As a company, when did we go out of your way to help a coworker?
How can we further empower our people so they are more engaged in setting their own performance criteria?
When have we been our best in serving the needs of each of our stakeholders?
Wisdom: having good, sound judgment.
What have been our wisest decisions?
When faced with our most difficult decisions, when did we choose the best course and have strength to endure?
How can we be more intentional about integrating wisdom into decision making?
Temperance: having self-restraint.
How can we balance two competing rights, such as concern for the company and concern for the individual, or compassion and justice?
How can we help people practice self-control?
When have we been our best at encouraging life-work balance?
Hope: a positive, optimistic expectation of future events.
What are the parts of working for our company for which you are grateful?
What do we do well, and how could we do more of it?
When was our culture at its best?
Leaders can assess how well they’re modeling virtue-based ethics by asking employees five questions about how the company is exercising its moral muscle:
How well are we teaching character in our company?
How might character development benefit our company?
What is being done to encourage or discourage character development in our company?
How does character development reduce risk?
How does character development promote growth?
The goal isn’t perfection; organizations are neither completely virtuous nor completely free of virtue. The goal is for companies to be better than they have been and for leaders to teach virtuous behavior by example.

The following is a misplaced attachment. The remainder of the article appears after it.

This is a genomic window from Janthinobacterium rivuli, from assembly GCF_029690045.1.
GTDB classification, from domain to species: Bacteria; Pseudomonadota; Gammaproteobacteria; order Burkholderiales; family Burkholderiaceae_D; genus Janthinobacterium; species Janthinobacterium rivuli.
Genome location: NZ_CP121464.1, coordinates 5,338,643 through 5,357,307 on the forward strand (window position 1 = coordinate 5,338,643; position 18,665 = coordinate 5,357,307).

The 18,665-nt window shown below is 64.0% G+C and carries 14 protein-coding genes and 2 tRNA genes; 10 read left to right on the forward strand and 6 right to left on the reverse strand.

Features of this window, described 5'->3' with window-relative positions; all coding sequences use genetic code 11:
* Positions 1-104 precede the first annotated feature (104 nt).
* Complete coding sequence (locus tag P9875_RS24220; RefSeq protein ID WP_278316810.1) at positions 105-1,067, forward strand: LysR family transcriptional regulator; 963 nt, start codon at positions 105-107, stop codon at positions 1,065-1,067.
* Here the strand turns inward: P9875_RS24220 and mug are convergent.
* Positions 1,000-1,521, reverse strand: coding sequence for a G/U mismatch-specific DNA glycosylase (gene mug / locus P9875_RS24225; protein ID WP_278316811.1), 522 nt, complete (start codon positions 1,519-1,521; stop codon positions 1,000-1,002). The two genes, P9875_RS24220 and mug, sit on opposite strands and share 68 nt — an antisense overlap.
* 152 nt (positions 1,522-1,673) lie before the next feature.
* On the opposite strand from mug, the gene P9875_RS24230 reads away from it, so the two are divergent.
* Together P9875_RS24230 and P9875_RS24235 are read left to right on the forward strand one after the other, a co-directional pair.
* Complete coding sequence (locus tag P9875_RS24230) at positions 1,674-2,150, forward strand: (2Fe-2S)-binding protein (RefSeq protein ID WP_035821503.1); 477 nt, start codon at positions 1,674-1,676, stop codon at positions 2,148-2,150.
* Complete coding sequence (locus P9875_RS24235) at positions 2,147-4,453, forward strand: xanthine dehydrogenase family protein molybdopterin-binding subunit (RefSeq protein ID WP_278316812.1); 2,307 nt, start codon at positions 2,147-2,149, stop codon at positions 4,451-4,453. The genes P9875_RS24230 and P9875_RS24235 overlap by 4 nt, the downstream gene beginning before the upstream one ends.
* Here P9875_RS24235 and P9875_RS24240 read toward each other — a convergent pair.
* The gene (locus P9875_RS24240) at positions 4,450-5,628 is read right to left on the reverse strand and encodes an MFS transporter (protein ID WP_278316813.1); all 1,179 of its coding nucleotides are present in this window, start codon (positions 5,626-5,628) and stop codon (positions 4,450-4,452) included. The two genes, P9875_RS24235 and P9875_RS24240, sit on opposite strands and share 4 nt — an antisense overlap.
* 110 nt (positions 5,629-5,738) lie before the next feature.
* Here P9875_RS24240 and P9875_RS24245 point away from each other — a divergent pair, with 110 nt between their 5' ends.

We suggest that it is strategically smart for an organization to make sure that stories about the practice of virtue are actively and intentionally shared throughout the organization. Character is the result of daily actions — planning meetings, quarterly reports, RFPs, customer interactions, and so on.
As Aristotle famously said, “We are what we repeatedly do. Excellence, therefore, is not an act, but a habit.” Virtues in turn permeate the broader organizational culture and define “the way things are done around here.” That’s a force that’s a lot stronger than a narrow focus on following the rules.
Coworking spaces are on the rise, from Google’s “Campus” in London to NextSpace in California. Much has been made of these shared workspaces as a brand-new idea, one that barely existed 10 years ago. But the way they function reminds me of a very old idea: the Renaissance “bottega” (workshop) of 15th-century Florence, in which master artists were committed to teaching new artists, talents were nurtured, new techniques were at work, and new artistic forms came to light with artists competing among themselves but also working together.